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Polish cosmetics buyers‘ preferences – findings of a survey

03-24-2011 04:01 PM CET | Fashion, Lifestyle, Trends

Press release from: PMR Ltd

PMR: Cosmetic Retail Poland

PMR: Cosmetic Retail Poland

Women choose specialist channels rather than general grocery stores when purchasing cosmetics and are more likely to shop specifically for cosmetics. Men, on the other hand, more often buy such items along with the large weekly shopping for the household. These are some of the findings of a consumer survey included in the latest PMR report “Retail market of cosmetics in Poland 2011. Market analysis and development forecasts for 2011–2013”.

The main shopping locations for cosmetics purchases indicated by our respondents are specialist beauty care and cosmetics stores. The development of this category over the past few years has shown that consumers, and female customers in particular, are increasingly inclined to buy more expensive products, to expect a wide range of lines, and, most of all, to expect assistance from staff, which means that the hypermarket offer is no longer adequate. As a result, specialist cosmetics and beauty care stores are becoming more prevalent on the market. A significant factor is their convenient locations (in shopping centres and main streets). In small towns, where there are no supermarkets, a cosmetics store is often the only place at which to buy such products.

According to those we surveyed, 53% of all cosmetics shopping is carried out by women at beauty care and cosmetics stores, and a further 15% with the assistance of cosmetic company consultants. This means that for female respondents shopping for cosmetics is carried out by means of a specialist distribution channel. The situation is different among male consumers. Despite the fact 35% of all shopping done by men takes place at beauty care and cosmetics stores, 42% is done at general grocery stores: hypermarkets (24%) or supermarkets and discount stores (18%). This pattern of shopping locations confirms the theory, verified in other PMR research projects, that men more often than women buy their cosmetics as part of larger purchases: for example, the weekly shopping for the entire household. Women are more likely to buy such products independently, or while doing other shopping at shopping centres. The pattern is also related to the nature of the products – women buy more specialist, and more expensive, cosmetics which are simply not available at general grocery stores.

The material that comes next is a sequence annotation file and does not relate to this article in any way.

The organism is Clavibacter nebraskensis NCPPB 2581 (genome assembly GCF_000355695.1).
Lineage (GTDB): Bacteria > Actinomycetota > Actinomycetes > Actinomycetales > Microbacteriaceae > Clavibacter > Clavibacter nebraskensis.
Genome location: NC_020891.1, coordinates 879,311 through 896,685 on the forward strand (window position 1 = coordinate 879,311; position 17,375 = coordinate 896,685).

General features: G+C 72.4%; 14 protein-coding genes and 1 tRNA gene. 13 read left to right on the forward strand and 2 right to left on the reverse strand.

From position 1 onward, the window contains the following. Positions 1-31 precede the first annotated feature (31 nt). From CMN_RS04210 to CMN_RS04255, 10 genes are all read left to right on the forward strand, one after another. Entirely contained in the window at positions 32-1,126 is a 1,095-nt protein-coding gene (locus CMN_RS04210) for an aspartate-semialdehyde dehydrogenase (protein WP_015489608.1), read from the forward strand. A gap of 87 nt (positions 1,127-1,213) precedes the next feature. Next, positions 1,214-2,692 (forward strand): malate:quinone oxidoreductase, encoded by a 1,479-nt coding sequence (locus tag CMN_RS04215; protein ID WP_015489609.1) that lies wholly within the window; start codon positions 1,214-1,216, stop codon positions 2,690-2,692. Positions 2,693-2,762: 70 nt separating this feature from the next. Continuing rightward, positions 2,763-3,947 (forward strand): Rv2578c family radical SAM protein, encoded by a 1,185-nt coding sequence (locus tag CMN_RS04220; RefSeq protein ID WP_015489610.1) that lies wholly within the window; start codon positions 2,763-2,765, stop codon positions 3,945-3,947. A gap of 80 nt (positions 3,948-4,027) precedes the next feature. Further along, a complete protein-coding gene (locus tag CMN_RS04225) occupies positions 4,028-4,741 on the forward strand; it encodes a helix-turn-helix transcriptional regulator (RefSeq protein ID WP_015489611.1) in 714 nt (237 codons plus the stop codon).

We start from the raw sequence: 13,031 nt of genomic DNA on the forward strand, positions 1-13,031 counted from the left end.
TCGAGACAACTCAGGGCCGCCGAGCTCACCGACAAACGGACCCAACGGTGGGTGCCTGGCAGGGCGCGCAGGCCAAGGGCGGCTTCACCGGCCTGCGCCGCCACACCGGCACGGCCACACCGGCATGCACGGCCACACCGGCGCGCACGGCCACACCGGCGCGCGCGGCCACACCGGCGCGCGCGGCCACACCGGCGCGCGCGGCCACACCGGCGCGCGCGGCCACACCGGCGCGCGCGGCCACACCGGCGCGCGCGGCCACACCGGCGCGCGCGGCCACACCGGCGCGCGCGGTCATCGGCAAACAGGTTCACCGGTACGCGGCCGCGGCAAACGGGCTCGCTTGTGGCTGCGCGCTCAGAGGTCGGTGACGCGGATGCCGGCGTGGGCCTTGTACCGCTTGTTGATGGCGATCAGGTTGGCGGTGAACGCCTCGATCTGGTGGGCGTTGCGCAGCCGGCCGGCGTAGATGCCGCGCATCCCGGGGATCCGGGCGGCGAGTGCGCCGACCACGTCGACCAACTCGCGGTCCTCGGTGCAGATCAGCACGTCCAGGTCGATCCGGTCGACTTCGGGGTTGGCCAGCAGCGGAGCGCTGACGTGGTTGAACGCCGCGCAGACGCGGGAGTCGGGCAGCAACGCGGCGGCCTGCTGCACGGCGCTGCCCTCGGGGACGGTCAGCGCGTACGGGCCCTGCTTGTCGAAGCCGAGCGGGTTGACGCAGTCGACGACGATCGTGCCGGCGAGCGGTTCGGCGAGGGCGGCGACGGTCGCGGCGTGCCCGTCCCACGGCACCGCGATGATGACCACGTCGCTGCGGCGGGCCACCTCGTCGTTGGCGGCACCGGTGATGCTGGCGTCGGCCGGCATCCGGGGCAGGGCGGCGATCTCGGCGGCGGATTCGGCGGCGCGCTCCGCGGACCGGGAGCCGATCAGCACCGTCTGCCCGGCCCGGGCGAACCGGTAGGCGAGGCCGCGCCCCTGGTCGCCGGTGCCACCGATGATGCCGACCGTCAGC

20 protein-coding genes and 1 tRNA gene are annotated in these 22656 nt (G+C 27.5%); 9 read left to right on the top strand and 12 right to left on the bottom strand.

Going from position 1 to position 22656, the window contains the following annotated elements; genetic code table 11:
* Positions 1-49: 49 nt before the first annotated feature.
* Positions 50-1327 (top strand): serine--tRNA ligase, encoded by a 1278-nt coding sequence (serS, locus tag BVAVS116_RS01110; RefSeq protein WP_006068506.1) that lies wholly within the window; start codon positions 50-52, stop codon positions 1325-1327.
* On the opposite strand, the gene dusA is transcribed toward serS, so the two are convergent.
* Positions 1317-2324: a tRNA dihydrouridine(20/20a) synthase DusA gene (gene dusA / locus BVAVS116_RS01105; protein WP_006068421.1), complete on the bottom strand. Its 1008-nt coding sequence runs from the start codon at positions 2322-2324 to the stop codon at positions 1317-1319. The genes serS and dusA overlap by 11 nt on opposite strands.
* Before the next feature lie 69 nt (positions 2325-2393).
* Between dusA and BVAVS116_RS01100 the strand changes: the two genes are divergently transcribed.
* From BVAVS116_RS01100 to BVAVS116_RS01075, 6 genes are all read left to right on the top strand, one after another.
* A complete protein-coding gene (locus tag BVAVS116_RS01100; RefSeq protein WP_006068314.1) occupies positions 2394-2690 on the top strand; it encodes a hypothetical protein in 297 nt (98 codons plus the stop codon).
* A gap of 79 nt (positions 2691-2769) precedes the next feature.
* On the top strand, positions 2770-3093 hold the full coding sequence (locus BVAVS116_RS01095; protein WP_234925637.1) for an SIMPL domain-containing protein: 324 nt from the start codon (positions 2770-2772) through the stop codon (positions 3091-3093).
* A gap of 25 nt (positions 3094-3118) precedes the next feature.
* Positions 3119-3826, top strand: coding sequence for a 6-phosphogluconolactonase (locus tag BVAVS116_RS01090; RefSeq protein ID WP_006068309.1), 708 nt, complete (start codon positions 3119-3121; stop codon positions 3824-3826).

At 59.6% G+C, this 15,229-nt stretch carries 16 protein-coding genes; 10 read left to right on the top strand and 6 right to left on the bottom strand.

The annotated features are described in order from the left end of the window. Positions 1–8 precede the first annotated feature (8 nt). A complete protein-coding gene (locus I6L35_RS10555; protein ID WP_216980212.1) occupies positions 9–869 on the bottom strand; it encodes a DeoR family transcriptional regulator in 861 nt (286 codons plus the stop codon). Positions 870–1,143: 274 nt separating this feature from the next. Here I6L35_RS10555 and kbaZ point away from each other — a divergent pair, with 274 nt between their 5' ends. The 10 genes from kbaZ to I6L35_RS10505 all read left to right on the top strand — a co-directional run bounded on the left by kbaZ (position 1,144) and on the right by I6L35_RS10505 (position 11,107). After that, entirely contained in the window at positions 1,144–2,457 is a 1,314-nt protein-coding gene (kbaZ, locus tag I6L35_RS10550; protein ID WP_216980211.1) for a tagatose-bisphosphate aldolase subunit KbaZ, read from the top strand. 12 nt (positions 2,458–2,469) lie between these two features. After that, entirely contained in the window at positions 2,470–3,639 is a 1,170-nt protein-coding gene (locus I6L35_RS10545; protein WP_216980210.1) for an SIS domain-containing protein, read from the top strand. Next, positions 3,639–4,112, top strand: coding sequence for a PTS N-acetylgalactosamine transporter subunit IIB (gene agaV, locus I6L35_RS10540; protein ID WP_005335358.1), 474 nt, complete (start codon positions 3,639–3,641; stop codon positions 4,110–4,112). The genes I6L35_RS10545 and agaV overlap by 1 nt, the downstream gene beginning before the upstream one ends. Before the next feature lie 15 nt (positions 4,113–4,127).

Among the beauty care and cosmetics stores, the most frequently indicated brands were the Rossmann, Drogerie Natura, Sephora and Super-Pharm chains. Tesco, Real and Carrefour were the most favoured hypermarkets, and Biedronka and Lidl the most popular discount stores.

Selection criteria for shopping locations
The most frequently cited factor pertaining to the choice of store categories in spontaneous responses was the convenience of the location (35% of all indications). Convenient location encompasses ideas such as comfort, proximity, easy reach and easy parking. Another choice criterion was price (22% of indications). Approximately 20% of responses referred to a wide selection of lines. The final factor which exceeded the 10% threshold was product quality (12%), followed by the store brand (5%) and promotional offers (4%).

Preferred methods of promotion
Both men and women opt mainly for the possibility of buying two products for the
price of one. This form of promotional offer was cited by 38% of female and 42% of male respondents. The choice of the “two-for-one” offer is associated with a strong preference for products from a favourite brand. The next most popular form of promotion was reduced price, with 27% and 25% of women and men respectively. Larger containers prompted a similar response among men (23%), but were appreciated less by women (18%). The least popular form was a free gift with a purchase, indicated as a favourite by only 17% of women and 11% of men.

PMR www.pmrcorporate.com is a British-American company providing market information, advice and services to international businesses interested in Central and Eastern European countries as well as other emerging markets. PMR's key areas of operation include business publications (through PMR Publications), consultancy (through PMR Consulting) and market research (through PMR Research). Being present on the market since 1995, employing highly skilled staff, offering high international standards in projects and publications, providing one of most frequently visited and top-ranked websites, PMR is one of the largest companies of its type in the region.

PMR Publications
ul. Dekerta 24, 30-703 Krakow, Poland
tel. /48/ 12 618 90 00, fax /48/ 12 618 90 08
Contact Person: Anna Rojek, marketing@pmrcorporate.com
www.pmrpublications.com

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